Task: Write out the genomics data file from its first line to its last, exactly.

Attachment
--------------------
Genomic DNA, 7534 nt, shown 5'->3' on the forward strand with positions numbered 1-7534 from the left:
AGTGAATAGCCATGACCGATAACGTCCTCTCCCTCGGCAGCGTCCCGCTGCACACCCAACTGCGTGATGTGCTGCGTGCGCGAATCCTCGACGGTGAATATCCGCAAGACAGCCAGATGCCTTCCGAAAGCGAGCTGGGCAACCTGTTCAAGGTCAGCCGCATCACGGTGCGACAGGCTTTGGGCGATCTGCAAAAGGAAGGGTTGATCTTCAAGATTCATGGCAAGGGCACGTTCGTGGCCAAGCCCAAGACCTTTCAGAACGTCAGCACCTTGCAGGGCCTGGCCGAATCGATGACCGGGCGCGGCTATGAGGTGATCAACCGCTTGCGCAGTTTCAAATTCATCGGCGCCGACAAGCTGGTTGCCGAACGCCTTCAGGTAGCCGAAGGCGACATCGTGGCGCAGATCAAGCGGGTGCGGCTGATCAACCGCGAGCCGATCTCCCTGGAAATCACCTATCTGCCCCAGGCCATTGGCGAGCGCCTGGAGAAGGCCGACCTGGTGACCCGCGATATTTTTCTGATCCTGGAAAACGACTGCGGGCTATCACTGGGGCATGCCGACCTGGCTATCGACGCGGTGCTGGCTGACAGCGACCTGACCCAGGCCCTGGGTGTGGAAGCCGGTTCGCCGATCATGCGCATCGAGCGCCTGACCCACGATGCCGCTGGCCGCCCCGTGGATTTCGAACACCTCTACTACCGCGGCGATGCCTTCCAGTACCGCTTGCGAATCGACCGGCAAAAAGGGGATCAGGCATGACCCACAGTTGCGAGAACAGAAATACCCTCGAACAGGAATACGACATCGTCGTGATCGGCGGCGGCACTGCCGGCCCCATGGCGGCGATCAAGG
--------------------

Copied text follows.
Genomic DNA, 7534 nt, shown 5'->3' on the forward strand with positions numbered 1-7534 from the left:
AGTGAATAGCCATGACCGATAACGTCCTCTCCCTCGGCAGCGTCCCGCTGCACACCCAACTGCGTGATGTGCTGCGTGCGCGAATCCTCGACGGTGAATATCCGCAAGACAGCCAGATGCCTTCCGAAAGCGAGCTGGGCAACCTGTTCAAGGTCAGCCGCATCACGGTGCGACAGGCTTTGGGCGATCTGCAAAAGGAAGGGTTGATCTTCAAGATTCATGGCAAGGGCACGTTCGTGGCCAAGCCCAAGACCTTTCAGAACGTCAGCACCTTGCAGGGCCTGGCCGAATCGATGACCGGGCGCGGCTATGAGGTGATCAACCGCTTGCGCAGTTTCAAATTCATCGGCGCCGACAAGCTGGTTGCCGAACGCCTTCAGGTAGCCGAAGGCGACATCGTGGCGCAGATCAAGCGGGTGCGGCTGATCAACCGCGAGCCGATCTCCCTGGAAATCACCTATCTGCCCCAGGCCATTGGCGAGCGCCTGGAGAAGGCCGACCTGGTGACCCGCGATATTTTTCTGATCCTGGAAAACGACTGCGGGCTATCACTGGGGCATGCCGACCTGGCTATCGACGCGGTGCTGGCTGACAGCGACCTGACCCAGGCCCTGGGTGTGGAAGCCGGTTCGCCGATCATGCGCATCGAGCGCCTGACCCACGATGCCGCTGGCCGCCCCGTGGATTTCGAACACCTCTACTACCGCGGCGATGCCTTCCAGTACCGCTTGCGAATCGACCGGCAAAAAGGGGATCAGGCATGACCCACAGTTGCGAGAACAGAAATACCCTCGAACAGGAATACGACATCGTCGTGATCGGCGGCGGCACTGCCGGCCCCATGGCGGCGATCAAGG